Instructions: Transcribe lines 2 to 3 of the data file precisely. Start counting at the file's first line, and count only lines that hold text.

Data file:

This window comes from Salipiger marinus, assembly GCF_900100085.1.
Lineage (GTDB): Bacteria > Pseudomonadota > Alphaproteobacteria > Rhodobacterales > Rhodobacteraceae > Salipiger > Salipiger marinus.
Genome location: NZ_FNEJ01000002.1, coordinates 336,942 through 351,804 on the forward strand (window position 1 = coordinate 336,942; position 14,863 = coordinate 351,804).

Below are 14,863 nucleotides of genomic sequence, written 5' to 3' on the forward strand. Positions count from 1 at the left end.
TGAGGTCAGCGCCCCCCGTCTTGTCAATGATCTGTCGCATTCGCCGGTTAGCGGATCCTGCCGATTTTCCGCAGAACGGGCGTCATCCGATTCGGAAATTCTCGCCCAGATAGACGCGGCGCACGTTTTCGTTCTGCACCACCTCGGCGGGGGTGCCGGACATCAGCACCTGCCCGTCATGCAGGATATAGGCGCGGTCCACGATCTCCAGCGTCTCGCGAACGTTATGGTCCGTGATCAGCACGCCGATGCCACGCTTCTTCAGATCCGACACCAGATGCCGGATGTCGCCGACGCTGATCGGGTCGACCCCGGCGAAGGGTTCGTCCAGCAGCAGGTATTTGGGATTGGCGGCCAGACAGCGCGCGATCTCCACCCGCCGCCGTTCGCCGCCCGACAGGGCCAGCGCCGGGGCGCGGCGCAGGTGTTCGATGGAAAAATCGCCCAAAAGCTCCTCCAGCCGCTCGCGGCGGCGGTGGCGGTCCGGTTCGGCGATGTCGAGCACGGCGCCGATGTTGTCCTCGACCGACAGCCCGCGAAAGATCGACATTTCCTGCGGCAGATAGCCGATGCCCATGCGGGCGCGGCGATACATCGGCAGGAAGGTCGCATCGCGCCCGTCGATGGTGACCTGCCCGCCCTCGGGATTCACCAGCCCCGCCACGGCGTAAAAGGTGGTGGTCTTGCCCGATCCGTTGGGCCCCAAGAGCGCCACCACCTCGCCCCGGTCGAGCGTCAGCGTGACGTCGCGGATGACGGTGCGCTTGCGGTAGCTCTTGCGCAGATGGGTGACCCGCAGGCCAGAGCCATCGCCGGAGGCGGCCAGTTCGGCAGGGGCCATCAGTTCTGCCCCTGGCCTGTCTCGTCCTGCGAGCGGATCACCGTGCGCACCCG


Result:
Lineage (GTDB): Bacteria > Pseudomonadota > Alphaproteobacteria > Rhodobacterales > Rhodobacteraceae > Salipiger > Salipiger marinus.
Genome location: NZ_FNEJ01000002.1, coordinates 336,942 through 351,804 on the forward strand (window position 1 = coordinate 336,942; position 14,863 = coordinate 351,804).